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Beth Bombara's album Evergreen began thousands of feet above sea level. Looking to step back and clear her head after a long bout of touring, the rock & roll-influenced Americana artist nestled herself in the Rocky Mountains in a remote cabin. The cabin’s name? Evergreen. She spent time wandering through acres and acres of untouched forest around the cabin, up and down craggy rocks that felt nothing like her native Michigan nor her adopted home of St. Louis. Almost by accident, songs for her sixth album began to take root.
“I wasn’t writing a new record -- at least, I didn’t think I was at the time,” she admits. “But I’m starting to realize, that’s just what I do. I write songs. You know how trees exhale oxygen? They don’t think too hard about oxygen...it’s just a byproduct of their existence. Well, songs are a byproduct of my existence. I’ve already exhaled these songs, but maybe they’re a needed breath for someone else. And the idea that even one other person needs them is what fulfills me.”
Although based in Missouri, Bombara has spent much of her adulthood on the road, carving out her own award-winning mix of vintage folk and electric roots-rock. She’s been a solo artist, a bandleader, and an occasional side musician for other artists. With Evergreen, Bombara resumes her role as the leader of an amplified Americana band. These songs were largely written on the run -- in friend’s basements, during soundchecks, and on the road -- while Bombara and company toured the country in support of her 2017 release, Map and No Direction. As a result, there’s a strong sense of movement here, from Samuel Gregg’s versatile guitar playing to the thump of the group’s rhythm section (featuring Mike Schurk on drums and Kit Hamon -- Bombara’s right-hand man and longtime collaborator -- on bass). Gluing the sound together are Bombara’s unforced vocals, sharp hooks, and optimistic lyrics, which find her taking an honest look at life’s difficulties while continuing to move forward with positivity.
“Getting to work these songs out on the road was invigorating,” says the songwriter, who’d previously recorded Map and No Direction with a small, insu lar team consisting of Hamon and co-producer Karl Kling. “So I already feel invincible with my touring band, and then my friend John Calvin Abney joined in on keys (and production). The five of us just walked in to the studio, set up in one live room, and hammered out the whole album in less than a week. It was the most fun I’ve ever had making a record. Everyone’s doing what they do...it just felt effortless.”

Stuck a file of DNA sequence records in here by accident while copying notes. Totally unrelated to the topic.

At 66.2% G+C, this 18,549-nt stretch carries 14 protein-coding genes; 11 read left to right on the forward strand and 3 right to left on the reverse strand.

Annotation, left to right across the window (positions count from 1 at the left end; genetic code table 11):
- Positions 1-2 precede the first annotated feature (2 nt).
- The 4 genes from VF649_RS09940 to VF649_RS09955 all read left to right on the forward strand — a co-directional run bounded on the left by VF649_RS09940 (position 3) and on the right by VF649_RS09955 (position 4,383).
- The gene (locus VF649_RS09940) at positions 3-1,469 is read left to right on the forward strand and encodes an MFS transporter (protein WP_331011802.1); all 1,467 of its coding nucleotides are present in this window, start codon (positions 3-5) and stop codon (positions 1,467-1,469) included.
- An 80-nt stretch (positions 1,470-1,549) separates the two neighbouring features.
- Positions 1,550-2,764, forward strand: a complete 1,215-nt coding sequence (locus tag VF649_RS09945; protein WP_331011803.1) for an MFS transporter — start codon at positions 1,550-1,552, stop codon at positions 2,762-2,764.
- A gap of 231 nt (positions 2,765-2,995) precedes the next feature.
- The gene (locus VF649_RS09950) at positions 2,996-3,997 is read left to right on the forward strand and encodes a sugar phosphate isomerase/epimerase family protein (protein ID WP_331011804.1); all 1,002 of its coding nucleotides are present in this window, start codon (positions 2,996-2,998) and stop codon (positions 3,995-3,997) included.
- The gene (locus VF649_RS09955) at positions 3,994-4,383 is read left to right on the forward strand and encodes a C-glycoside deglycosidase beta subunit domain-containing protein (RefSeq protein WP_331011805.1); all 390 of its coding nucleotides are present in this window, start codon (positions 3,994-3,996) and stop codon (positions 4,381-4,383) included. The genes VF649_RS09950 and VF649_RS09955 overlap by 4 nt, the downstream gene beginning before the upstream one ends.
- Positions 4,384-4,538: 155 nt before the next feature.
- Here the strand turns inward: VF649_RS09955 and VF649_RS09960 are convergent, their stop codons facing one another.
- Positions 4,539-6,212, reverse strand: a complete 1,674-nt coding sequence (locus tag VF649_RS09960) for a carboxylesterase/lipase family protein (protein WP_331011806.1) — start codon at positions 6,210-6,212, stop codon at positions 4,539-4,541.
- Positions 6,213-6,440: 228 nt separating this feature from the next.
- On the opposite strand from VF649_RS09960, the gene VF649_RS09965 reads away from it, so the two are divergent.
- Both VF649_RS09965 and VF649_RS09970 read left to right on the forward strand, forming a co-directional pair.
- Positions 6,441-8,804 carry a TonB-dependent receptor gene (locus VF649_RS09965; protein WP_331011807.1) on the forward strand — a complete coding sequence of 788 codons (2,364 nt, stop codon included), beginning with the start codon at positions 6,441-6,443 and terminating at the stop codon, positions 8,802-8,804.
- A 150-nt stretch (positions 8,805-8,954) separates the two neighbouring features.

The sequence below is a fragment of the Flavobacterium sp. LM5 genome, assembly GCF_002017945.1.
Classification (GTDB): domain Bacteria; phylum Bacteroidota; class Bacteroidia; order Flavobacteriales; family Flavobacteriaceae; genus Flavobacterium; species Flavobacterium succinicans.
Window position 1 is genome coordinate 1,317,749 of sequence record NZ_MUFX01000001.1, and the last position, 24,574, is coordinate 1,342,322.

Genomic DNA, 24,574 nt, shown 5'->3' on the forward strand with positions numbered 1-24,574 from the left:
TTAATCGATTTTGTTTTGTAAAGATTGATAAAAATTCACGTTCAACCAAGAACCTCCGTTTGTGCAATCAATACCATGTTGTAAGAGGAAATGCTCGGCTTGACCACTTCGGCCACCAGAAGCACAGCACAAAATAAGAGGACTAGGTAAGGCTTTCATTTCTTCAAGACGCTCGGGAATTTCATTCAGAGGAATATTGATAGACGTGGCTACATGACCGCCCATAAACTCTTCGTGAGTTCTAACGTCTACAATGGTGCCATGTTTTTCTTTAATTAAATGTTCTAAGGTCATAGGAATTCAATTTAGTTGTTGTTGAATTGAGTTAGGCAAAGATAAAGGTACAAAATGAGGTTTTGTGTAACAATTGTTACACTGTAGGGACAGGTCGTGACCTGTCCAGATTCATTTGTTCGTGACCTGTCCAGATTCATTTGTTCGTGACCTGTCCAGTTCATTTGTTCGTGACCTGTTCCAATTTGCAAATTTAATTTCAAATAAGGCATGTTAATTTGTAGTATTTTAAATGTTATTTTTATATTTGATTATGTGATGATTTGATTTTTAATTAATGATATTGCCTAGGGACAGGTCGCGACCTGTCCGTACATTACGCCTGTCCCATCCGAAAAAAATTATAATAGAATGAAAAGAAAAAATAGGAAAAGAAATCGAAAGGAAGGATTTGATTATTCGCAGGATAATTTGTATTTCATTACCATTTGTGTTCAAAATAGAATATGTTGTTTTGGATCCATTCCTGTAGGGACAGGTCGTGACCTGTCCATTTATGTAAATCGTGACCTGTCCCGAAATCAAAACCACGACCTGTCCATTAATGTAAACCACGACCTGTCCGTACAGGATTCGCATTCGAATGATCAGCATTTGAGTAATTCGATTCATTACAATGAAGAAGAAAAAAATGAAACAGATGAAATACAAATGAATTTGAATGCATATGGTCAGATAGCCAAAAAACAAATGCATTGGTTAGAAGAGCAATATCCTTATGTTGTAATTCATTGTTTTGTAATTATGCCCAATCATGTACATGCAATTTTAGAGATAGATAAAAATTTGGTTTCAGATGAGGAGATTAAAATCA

From Tom Petty’s heartland rock & roll to Aimee Mann’s quirky indie-folk, Evergreen sources its inspiration from iconic sources. Even so, this is the unmistakably unique work of Beth Bombara, a singer/songwriter who, over a half-dozen albums, has nodded to past traditions while always pushing ahead into new territory. Evergreen is her newest high-water mark: an album that matches her craft with the nuanced stomp of her strongest band to date.
PRAISE FOR EVERGREEN
“Sometimes the voice gets you hooked in from the very first note. That’s the case with Missouri-based singer/songwriter Beth Bombara, who appears to have spent the entirety of her adult life roaming from place to place, soaking up experiences and then pipelining them directly to her larynx, after which they emerge in the form of gorgeous roots-rock tunes…Throughout her voice shines. The likes of Aimee Mann and Jewel are are fair comparisons — every tone is tinged with emotion, nothing is wasted. By the end, you’ll feel wiped out, yet you’ll want to listen to it again.”
— L.A. WEEKLY
“…Evergreen finds a freshly invigorated Beth Bombara fronting a tight, taut band and performing her songs with the fortitude of an artist coming into her own after years touring the endless highway. Don’t let this one pass you by.”
— AMERICAN SONGWRITER
“First thing you notice is the resemblance to Aimee Mann, but instead of swimming, she takes you on a roller coaster ride.”
— NO DEPRESSION
“With Evergreen Beth Bombara and company have added new colors to their sonic palette, without really sacrificing their signature sound. Her voice echoes the Bluesy grit of both Bonnies (Raitt and Bramlett), as well as Folkier antecedents like Natalie Merchant and Aimee Mann. This album does some heavy-lifting, but manages to feel effortless.”
— COACHELLA VALLEY WEEKLY
“Evergreen has a lush sonic vibe from opening to closing track… Bombara's writing is skilled, nuanced, and timeless. This album came together so well simply because her songwriting chops are so mature, her band is so seasoned, and she had something honest to say.”
— POP MATTERS
“There’s a maturity and complexity that transcends most rootsy Americana offerings. I came away from the set with a smile on my face. Bombara is an artist with far more miles than years on her. It lends an ease to what she does on stage.”
— TWIN CITIES MEDIA